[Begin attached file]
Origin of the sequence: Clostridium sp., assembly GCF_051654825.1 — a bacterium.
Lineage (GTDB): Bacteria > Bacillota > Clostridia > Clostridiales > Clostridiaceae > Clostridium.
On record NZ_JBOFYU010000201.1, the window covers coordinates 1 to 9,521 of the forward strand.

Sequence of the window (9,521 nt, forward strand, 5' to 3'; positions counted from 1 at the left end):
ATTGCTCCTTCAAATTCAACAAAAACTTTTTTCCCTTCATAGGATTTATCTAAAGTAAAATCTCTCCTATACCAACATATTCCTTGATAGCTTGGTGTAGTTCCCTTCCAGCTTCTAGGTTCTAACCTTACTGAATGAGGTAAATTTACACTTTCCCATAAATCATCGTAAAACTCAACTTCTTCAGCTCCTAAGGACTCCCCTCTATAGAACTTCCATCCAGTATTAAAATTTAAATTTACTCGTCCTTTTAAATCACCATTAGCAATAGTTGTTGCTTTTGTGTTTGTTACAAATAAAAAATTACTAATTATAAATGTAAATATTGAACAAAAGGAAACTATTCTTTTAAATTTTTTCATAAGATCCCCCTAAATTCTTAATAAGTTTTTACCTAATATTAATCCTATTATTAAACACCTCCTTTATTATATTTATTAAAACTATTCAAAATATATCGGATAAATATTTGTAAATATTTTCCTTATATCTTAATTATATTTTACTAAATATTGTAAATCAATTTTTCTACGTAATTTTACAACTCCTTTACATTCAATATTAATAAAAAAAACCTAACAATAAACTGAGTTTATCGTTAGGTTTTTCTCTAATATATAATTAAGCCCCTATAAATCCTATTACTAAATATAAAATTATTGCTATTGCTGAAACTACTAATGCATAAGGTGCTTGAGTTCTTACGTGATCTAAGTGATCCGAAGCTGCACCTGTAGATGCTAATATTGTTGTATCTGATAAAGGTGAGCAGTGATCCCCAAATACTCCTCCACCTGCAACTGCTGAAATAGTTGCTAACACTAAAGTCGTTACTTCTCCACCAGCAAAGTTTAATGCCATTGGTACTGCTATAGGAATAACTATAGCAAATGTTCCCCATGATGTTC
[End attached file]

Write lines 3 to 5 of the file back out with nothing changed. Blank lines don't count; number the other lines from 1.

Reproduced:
On record NZ_JBOFYU010000201.1, the window covers coordinates 1 to 9,521 of the forward strand.

Sequence of the window (9,521 nt, forward strand, 5' to 3'; positions counted from 1 at the left end):
ATTGCTCCTTCAAATTCAACAAAAACTTTTTTCCCTTCATAGGATTTATCTAAAGTAAAATCTCTCCTATACCAACATATTCCTTGATAGCTTGGTGTAGTTCCCTTCCAGCTTCTAGGTTCTAACCTTACTGAATGAGGTAAATTTACACTTTCCCATAAATCATCGTAAAACTCAACTTCTTCAGCTCCTAAGGACTCCCCTCTATAGAACTTCCATCCAGTATTAAAATTTAAATTTACTCGTCCTTTTAAATCACCATTAGCAATAGTTGTTGCTTTTGTGTTTGTTACAAATAAAAAATTACTAATTATAAATGTAAATATTGAACAAAAGGAAACTATTCTTTTAAATTTTTTCATAAGATCCCCCTAAATTCTTAATAAGTTTTTACCTAATATTAATCCTATTATTAAACACCTCCTTTATTATATTTATTAAAACTATTCAAAATATATCGGATAAATATTTGTAAATATTTTCCTTATATCTTAATTATATTTTACTAAATATTGTAAATCAATTTTTCTACGTAATTTTACAACTCCTTTACATTCAATATTAATAAAAAAAACCTAACAATAAACTGAGTTTATCGTTAGGTTTTTCTCTAATATATAATTAAGCCCCTATAAATCCTATTACTAAATATAAAATTATTGCTATTGCTGAAACTACTAATGCATAAGGTGCTTGAGTTCTTACGTGATCTAAGTGATCCGAAGCTGCACCTGTAGATGCTAATATTGTTGTATCTGATAAAGGTGAGCAGTGATCCCCAAATACTCCTCCACCTGCAACTGCTGAAATAGTTGCTAACACTAAAGTCGTTACTTCTCCACCAGCAAAGTTTAATGCCATTGGTACTGCTATAGGAATAACTATAGCAAATGTTCCCCATGATGTTC